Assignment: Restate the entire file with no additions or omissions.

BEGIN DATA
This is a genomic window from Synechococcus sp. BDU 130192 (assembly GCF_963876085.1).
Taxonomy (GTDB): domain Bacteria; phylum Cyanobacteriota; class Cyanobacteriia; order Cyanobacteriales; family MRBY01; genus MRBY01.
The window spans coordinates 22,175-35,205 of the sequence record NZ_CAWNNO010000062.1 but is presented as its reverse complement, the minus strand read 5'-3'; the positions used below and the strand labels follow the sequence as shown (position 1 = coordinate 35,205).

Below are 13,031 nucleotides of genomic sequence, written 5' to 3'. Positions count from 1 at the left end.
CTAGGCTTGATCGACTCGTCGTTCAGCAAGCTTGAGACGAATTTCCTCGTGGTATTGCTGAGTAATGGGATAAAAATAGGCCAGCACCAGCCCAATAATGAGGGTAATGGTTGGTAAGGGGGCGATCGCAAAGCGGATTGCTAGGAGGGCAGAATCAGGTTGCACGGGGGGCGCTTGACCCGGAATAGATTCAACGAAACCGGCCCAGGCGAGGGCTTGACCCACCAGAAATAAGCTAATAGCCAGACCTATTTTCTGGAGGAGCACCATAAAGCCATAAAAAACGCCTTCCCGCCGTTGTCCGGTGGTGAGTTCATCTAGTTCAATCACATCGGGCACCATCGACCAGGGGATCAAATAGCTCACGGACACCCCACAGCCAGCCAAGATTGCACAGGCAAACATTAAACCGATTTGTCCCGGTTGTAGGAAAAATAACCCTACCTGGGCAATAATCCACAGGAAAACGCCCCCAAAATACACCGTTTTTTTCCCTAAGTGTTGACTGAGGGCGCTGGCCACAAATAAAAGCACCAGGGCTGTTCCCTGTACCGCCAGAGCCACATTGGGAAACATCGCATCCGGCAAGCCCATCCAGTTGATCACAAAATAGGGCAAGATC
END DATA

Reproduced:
This is a genomic window from Synechococcus sp. BDU 130192 (assembly GCF_963876085.1).
Taxonomy (GTDB): domain Bacteria; phylum Cyanobacteriota; class Cyanobacteriia; order Cyanobacteriales; family MRBY01; genus MRBY01.
The window spans coordinates 22,175-35,205 of the sequence record NZ_CAWNNO010000062.1 but is presented as its reverse complement, the minus strand read 5'-3'; the positions used below and the strand labels follow the sequence as shown (position 1 = coordinate 35,205).

Below are 13,031 nucleotides of genomic sequence, written 5' to 3'. Positions count from 1 at the left end.
CTAGGCTTGATCGACTCGTCGTTCAGCAAGCTTGAGACGAATTTCCTCGTGGTATTGCTGAGTAATGGGATAAAAATAGGCCAGCACCAGCCCAATAATGAGGGTAATGGTTGGTAAGGGGGCGATCGCAAAGCGGATTGCTAGGAGGGCAGAATCAGGTTGCACGGGGGGCGCTTGACCCGGAATAGATTCAACGAAACCGGCCCAGGCGAGGGCTTGACCCACCAGAAATAAGCTAATAGCCAGACCTATTTTCTGGAGGAGCACCATAAAGCCATAAAAAACGCCTTCCCGCCGTTGTCCGGTGGTGAGTTCATCTAGTTCAATCACATCGGGCACCATCGACCAGGGGATCAAATAGCTCACGGACACCCCACAGCCAGCCAAGATTGCACAGGCAAACATTAAACCGATTTGTCCCGGTTGTAGGAAAAATAACCCTACCTGGGCAATAATCCACAGGAAAACGCCCCCAAAATACACCGTTTTTTTCCCTAAGTGTTGACTGAGGGCGCTGGCCACAAATAAAAGCACCAGGGCTGTTCCCTGTACCGCCAGAGCCACATTGGGAAACATCGCATCCGGCAAGCCCATCCAGTTGATCACAAAATAGGGCAAGATC